A Novice’s Introduction to Malware Analysis

Hollywood makes cybersecurity look cool. And it is, but it takes so much more work than what they show you. I can think of three sides when it comes to cybersecurity. The first, offensive, you’re doing the hacking. The second, defensive, you’re protecting your assets from malicious intent. And lastly, the policy side where you’re making sure your assets are being updated from vulnerabilities and resources are trained to see offensive attacks.

The project I’m working on along with my team is on the defensive part of the house. We’re analyzing known pieces of malware to understand how they function and if possible, find a prevention. Because we’re dealing with malware, we have to be very careful while working with it. If we’re analyzing a Trojan Horse, then you don’t want to inadvertently run it on your own system. Therefore, my favorite technology so far when first analyzing malware is having a virtual environment to analyze the malware on. If something inadvertently happens, then my personal system is safe. Virtual machines are enclosed boxes that you can load with any operating system you want.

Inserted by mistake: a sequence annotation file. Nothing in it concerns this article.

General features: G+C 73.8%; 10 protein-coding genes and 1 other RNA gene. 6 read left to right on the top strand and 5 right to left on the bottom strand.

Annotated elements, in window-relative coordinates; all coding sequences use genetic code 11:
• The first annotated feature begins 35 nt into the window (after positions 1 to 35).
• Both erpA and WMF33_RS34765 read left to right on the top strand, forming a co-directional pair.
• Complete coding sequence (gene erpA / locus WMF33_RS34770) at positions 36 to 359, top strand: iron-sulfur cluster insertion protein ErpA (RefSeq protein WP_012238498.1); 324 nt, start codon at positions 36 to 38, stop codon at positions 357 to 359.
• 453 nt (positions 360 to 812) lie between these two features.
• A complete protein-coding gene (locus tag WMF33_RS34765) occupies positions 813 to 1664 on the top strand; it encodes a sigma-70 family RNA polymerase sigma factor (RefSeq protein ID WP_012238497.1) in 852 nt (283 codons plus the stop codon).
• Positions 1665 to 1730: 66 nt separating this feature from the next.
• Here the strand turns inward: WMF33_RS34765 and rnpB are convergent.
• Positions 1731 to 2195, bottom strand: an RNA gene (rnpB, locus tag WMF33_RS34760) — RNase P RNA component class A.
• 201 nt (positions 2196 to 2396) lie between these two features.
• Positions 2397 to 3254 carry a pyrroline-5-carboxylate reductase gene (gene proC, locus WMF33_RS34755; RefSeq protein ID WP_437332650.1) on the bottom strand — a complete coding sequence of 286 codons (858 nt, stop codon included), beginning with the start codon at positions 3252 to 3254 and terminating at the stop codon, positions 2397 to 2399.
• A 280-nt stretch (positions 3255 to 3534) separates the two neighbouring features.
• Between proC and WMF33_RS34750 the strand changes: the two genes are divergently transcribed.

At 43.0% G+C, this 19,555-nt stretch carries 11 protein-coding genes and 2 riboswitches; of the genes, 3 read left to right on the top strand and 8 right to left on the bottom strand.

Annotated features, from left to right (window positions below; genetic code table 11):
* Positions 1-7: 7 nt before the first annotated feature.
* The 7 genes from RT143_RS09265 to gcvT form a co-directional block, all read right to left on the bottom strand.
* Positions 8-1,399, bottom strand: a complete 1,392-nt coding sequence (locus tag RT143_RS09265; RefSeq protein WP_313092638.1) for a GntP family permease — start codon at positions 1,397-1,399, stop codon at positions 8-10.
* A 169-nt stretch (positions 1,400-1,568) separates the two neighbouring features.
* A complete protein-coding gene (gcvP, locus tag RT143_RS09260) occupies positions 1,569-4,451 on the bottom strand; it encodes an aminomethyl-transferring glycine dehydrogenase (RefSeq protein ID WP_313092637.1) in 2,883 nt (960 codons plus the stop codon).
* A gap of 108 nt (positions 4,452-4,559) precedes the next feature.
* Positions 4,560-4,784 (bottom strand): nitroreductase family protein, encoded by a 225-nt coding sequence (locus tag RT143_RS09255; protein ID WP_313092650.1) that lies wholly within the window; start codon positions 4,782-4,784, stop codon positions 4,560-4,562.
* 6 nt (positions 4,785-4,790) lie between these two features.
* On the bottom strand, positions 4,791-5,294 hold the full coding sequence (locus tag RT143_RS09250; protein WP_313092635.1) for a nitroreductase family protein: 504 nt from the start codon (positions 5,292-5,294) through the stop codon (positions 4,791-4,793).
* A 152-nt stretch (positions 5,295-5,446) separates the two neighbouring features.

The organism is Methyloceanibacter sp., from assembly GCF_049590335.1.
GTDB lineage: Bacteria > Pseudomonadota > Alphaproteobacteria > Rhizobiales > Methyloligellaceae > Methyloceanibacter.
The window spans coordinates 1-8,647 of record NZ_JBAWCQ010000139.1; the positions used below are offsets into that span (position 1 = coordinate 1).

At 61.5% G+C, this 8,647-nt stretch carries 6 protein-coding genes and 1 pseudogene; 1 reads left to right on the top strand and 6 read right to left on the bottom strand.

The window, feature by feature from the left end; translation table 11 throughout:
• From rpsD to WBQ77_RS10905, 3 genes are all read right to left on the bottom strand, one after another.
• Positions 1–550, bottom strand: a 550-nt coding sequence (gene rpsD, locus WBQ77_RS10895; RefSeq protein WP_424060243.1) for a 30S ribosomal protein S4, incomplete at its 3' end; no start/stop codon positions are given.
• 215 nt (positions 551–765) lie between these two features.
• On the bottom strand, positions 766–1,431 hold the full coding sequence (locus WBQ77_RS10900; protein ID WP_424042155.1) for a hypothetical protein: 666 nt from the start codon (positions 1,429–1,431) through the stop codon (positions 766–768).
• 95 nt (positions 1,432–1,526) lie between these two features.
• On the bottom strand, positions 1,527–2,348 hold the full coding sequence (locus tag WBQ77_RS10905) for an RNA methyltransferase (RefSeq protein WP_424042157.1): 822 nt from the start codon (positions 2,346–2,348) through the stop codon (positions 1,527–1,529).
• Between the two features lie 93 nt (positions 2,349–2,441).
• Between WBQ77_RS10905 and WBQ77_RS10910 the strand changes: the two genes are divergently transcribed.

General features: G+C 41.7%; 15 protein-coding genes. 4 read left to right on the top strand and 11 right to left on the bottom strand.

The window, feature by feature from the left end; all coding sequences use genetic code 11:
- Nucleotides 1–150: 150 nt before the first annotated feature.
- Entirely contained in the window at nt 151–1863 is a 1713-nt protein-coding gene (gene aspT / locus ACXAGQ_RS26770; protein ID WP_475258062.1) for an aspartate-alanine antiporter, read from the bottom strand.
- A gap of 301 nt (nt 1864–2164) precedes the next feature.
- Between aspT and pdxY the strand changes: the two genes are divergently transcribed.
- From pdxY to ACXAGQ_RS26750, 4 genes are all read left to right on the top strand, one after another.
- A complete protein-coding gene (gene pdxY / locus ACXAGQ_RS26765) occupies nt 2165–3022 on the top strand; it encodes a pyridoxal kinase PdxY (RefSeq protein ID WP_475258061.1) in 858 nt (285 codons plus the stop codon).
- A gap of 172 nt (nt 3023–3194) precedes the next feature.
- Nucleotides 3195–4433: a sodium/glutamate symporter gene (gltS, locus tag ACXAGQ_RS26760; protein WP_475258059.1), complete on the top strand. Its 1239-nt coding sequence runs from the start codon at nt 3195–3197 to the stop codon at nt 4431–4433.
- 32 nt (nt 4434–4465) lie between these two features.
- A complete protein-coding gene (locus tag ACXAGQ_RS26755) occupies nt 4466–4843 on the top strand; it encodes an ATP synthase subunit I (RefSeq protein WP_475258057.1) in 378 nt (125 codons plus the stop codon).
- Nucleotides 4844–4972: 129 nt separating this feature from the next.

One way they could be made better is by having revisions. Say the malware I’m analyzing does what it’s built to do and causes my virtual machine to become unusable. If I didn’t want to start over from scratch, then I would have needed to make a copy of my virtual machine ahead of time. Deleting the corrupted virtual environment. But if you can instead rollback your virtual machine to previous moment in time, then if something bad happens then I have a way to return to how my machine was before the malware did it’s job.

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